From the time John J. Macreedy steps off the train in Black Rock, he feels a chill from the local residents. The town is only a speck on the map and few if any strangers ever come to the place. Macreedy himself is tight-lipped about the purpose of his trip and he finds that the hotel refuses him a room, the local garage refuses to rent him a car and the sheriff is a useless drunkard. It's apparent that the locals have something to hide but when he finally tells them that he is there to speak to a Japanese-American farmer named Kamoko, he touches a nerve so sensitive that he will spend the next 24 hours fighting for his life.Written by
The train seen in the movie is made up of the Southern Pacific RR (the SP) Daylight streamlined passenger cars including the Parlor Observation car on the rear of the train. SP didn't have passenger service on this line. The train was chartered from the SP by MGM. In 1955 the Daylights were deluxe day trains operating between Los Angeles to San Francisco, Oakland and Sacramento (via the Coast Route and the San Joaquin Valley). They carried chair car, parlor car (first class), dining cars and tavern/bar cars. Large dome cars were being added. The train stands out because of the unique paint scheme of red, orange and black. The diesel engine was not used on passenger trains but for freight trains. By 1955 SP was beginning to face stiff competition from the airlines. The Daylights would end service when Amtrak took over passenger service in the early 1970s. See more »
Macreedy is described several times, by different characters, as "a big man" (meaning physically). But, at a reported height of only 5' 8 1/2", Spencer Tracy (portraying Macreedy) could hardly be considered "big" by any physical measure. See more »
Doc T.R. Velie Jr.:
I was just wondering what all you people are worrying about... not that I have the slightest idea. I hold no truck with silence. I've got nothing to hide. It's just that you worry about the stranger only if you look at him from a certain aspect - from my perspective, I look upon him with the innocence of a fresh-laid egg.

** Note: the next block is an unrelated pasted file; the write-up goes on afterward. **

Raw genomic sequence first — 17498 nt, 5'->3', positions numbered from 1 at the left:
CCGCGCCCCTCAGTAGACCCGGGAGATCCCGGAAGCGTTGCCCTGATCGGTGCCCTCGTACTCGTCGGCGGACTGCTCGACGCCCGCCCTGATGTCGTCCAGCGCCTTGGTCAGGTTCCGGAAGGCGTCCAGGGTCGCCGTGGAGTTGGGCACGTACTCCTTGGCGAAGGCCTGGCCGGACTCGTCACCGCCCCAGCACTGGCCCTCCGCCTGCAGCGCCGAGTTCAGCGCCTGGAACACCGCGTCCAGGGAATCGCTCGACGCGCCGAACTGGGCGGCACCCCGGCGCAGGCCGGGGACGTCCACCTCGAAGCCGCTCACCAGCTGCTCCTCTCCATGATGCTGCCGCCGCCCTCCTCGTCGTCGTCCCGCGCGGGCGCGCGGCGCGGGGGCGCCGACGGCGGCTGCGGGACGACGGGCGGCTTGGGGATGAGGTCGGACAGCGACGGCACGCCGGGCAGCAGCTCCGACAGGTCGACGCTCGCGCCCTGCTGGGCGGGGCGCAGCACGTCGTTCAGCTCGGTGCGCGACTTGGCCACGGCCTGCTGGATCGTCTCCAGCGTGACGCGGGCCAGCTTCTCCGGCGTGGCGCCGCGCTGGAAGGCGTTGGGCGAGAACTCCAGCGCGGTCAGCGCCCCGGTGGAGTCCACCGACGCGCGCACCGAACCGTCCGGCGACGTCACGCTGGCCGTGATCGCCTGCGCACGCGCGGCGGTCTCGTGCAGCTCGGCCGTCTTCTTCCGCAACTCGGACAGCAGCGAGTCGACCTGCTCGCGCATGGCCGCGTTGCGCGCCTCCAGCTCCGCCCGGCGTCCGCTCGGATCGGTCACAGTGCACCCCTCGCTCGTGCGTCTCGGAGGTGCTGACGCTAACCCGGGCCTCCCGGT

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To receive an 'A' (PG) certificate in 1955 the UK cinema version was subject to heavy BBFC cuts. These included Macreedy striking Hector with the brass fire hose nozzle and the climactic shots of Reno on fire. Later TV showings and video releases were fully uncut. See more »
"Bad Day at Black Rock" is one of the more interesting "westerns" ever made. Told in the present(1955), it has all of the elements and feel of the classic western that may have taken place eighty years prior to this. From the first shot of the modern day locomotive traveling along the same path that many a stagecoach may have taken, you realize that this is a story about a way of life that has not been totally brought up to date. Where strangers are suspicious, secrets that take place in a town stay in the town.
John Sturges has done a wonderful job of bringing all of these elements together. One of the things that I found interesting was that there were very few, if any, close-ups. Most of the shots could have been master shots. For me, this made me feel as though I were a by-stander in the room with the characters while they talked. A nice touch.
As expected all of the performances are great. Tracy, Ryan, Brennan, and Jagger are all terrific. As are Lee Marvin and Ernest Borgnine (two actors at the time who were about to break out, and become top-line stars).
If you like classic westerns, and great acting, "Bad Day at Black Rock" will not disappoint.
8 out of 10
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